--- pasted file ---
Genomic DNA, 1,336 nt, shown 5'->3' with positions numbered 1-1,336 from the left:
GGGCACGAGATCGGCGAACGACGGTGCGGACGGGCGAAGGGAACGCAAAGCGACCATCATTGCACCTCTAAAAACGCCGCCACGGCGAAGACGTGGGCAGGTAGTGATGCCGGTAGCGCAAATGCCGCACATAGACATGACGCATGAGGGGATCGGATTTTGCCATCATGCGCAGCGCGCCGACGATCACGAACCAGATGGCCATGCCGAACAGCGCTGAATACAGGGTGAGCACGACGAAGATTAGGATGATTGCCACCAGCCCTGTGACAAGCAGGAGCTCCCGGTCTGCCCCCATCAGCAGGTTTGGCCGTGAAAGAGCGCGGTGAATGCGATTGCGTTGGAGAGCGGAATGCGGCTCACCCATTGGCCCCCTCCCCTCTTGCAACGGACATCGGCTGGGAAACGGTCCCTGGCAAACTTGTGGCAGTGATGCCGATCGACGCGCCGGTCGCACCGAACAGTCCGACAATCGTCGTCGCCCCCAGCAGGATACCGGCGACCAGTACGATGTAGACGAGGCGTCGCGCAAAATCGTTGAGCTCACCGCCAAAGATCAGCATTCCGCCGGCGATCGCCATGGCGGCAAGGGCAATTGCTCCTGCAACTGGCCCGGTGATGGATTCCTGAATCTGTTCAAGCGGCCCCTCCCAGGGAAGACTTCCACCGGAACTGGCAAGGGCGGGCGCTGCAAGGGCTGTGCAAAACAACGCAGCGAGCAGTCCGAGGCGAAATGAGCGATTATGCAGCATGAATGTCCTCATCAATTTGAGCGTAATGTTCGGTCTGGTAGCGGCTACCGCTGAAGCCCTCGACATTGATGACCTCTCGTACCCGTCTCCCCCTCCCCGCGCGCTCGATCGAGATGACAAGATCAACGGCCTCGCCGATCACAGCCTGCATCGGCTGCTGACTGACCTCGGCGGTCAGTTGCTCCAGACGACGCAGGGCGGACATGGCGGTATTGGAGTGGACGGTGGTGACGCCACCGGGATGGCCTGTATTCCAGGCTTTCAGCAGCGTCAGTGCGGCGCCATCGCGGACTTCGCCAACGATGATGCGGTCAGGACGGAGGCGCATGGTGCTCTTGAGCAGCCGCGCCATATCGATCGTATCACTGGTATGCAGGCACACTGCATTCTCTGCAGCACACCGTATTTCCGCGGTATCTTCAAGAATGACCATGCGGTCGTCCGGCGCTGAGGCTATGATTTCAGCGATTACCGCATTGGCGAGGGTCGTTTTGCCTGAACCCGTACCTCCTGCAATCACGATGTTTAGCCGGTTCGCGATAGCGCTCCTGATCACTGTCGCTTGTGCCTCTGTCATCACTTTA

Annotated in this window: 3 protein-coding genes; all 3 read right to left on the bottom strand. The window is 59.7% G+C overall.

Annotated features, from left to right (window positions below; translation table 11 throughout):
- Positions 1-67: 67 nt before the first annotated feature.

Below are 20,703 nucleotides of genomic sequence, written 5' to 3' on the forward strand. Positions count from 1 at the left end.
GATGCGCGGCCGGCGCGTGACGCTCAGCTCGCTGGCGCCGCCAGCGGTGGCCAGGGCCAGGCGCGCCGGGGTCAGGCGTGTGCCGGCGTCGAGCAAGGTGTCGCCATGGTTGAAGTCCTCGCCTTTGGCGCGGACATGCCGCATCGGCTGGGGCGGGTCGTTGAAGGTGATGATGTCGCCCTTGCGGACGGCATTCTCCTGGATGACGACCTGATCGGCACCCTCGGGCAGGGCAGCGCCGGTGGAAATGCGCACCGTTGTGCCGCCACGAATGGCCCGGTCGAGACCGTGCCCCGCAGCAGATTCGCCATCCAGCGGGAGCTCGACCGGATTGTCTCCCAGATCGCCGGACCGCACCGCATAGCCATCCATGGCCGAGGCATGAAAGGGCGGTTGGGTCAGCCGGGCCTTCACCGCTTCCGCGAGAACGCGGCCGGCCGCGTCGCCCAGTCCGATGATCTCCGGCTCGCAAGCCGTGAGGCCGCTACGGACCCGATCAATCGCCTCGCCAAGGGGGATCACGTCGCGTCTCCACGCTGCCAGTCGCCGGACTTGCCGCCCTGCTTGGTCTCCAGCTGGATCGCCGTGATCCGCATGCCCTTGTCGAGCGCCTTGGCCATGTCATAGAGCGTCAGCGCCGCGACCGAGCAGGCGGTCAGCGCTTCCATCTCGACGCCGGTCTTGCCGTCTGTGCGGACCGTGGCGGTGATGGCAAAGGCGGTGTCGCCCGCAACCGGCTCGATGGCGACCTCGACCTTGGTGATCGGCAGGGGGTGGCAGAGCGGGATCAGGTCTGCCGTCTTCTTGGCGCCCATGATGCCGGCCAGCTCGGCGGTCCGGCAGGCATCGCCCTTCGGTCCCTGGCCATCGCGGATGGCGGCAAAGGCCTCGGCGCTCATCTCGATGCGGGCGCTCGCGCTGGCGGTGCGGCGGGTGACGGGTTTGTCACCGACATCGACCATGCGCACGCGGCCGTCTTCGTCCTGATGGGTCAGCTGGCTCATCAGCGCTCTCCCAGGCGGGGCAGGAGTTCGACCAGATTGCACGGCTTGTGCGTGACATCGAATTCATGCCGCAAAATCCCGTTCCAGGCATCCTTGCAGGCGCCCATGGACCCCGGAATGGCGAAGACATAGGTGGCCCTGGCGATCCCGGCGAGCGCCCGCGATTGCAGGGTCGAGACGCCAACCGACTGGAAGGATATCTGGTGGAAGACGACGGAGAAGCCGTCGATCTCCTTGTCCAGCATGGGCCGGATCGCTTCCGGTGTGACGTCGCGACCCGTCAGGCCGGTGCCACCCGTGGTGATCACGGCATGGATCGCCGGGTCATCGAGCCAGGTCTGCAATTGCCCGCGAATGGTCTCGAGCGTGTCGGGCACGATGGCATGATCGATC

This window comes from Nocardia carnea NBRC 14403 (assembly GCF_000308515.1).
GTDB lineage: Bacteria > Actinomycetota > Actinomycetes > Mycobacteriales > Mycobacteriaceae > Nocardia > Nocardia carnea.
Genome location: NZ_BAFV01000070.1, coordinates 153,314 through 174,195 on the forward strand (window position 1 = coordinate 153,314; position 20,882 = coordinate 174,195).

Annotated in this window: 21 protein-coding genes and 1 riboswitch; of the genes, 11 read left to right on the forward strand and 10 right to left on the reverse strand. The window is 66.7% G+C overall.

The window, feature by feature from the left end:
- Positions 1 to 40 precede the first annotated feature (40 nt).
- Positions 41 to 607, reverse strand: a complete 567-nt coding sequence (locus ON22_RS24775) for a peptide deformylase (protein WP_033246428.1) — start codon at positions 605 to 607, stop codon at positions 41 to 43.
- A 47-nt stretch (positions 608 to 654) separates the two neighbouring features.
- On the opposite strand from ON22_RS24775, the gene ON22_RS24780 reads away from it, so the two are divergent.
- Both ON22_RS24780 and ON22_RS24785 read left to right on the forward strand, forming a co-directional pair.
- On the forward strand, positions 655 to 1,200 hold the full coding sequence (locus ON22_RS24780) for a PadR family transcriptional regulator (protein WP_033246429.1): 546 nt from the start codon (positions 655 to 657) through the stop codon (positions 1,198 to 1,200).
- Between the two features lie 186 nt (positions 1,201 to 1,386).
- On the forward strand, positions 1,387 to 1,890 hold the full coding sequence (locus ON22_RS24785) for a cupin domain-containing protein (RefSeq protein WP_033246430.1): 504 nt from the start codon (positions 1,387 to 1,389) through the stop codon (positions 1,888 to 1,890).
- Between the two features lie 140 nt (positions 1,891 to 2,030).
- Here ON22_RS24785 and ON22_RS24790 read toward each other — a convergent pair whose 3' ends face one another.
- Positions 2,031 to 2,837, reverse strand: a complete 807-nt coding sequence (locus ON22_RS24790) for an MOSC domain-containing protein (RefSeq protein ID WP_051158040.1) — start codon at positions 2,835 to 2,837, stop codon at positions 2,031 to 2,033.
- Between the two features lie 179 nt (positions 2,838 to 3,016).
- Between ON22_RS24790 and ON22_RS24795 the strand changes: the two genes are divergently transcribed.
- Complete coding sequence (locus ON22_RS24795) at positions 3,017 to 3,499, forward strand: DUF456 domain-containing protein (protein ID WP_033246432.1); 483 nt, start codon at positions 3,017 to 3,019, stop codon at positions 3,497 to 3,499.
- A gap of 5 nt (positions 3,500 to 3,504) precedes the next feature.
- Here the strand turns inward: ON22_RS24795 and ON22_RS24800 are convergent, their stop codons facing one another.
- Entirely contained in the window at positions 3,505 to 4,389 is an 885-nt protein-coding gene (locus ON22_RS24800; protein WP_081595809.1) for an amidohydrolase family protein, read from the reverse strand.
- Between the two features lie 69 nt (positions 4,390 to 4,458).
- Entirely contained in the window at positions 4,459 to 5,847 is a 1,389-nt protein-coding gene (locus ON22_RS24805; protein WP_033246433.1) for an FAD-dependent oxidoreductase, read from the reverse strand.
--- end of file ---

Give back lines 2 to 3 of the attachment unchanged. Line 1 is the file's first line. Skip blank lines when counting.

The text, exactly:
GGGCACGAGATCGGCGAACGACGGTGCGGACGGGCGAAGGGAACGCAAAGCGACCATCATTGCACCTCTAAAAACGCCGCCACGGCGAAGACGTGGGCAGGTAGTGATGCCGGTAGCGCAAATGCCGCACATAGACATGACGCATGAGGGGATCGGATTTTGCCATCATGCGCAGCGCGCCGACGATCACGAACCAGATGGCCATGCCGAACAGCGCTGAATACAGGGTGAGCACGACGAAGATTAGGATGATTGCCACCAGCCCTGTGACAAGCAGGAGCTCCCGGTCTGCCCCCATCAGCAGGTTTGGCCGTGAAAGAGCGCGGTGAATGCGATTGCGTTGGAGAGCGGAATGCGGCTCACCCATTGGCCCCCTCCCCTCTTGCAACGGACATCGGCTGGGAAACGGTCCCTGGCAAACTTGTGGCAGTGATGCCGATCGACGCGCCGGTCGCACCGAACAGTCCGACAATCGTCGTCGCCCCCAGCAGGATACCGGCGACCAGTACGATGTAGACGAGGCGTCGCGCAAAATCGTTGAGCTCACCGCCAAAGATCAGCATTCCGCCGGCGATCGCCATGGCGGCAAGGGCAATTGCTCCTGCAACTGGCCCGGTGATGGATTCCTGAATCTGTTCAAGCGGCCCCTCCCAGGGAAGACTTCCACCGGAACTGGCAAGGGCGGGCGCTGCAAGGGCTGTGCAAAACAACGCAGCGAGCAGTCCGAGGCGAAATGAGCGATTATGCAGCATGAATGTCCTCATCAATTTGAGCGTAATGTTCGGTCTGGTAGCGGCTACCGCTGAAGCCCTCGACATTGATGACCTCTCGTACCCGTCTCCCCCTCCCCGCGCGCTCGATCGAGATGACAAGATCAACGGCCTCGCCGATCACAGCCTGCATCGGCTGCTGACTGACCTCGGCGGTCAGTTGCTCCAGACGACGCAGGGCGGACATGGCGGTATTGGAGTGGACGGTGGTGACGCCACCGGGATGGCCTGTATTCCAGGCTTTCAGCAGCGTCAGTGCGGCGCCATCGCGGACTTCGCCAACGATGATGCGGTCAGGACGGAGGCGCATGGTGCTCTTGAGCAGCCGCGCCATATCGATCGTATCACTGGTATGCAGGCACACTGCATTCTCTGCAGCACACCGTATTTCCGCGGTATCTTCAAGAATGACCATGCGGTCGTCCGGCGCTGAGGCTATGATTTCAGCGATTACCGCATTGGCGAGGGTCGTTTTGCCTGAACCCGTACCTCCTGCAATCACGATGTTTAGCCGGTTCGCGATAGCGCTCCTGATCACTGTCGCTTGTGCCTCTGTCATCACTTTA

Annotated in this window: 3 protein-coding genes; all 3 read right to left on the bottom strand. The window is 59.7% G+C overall.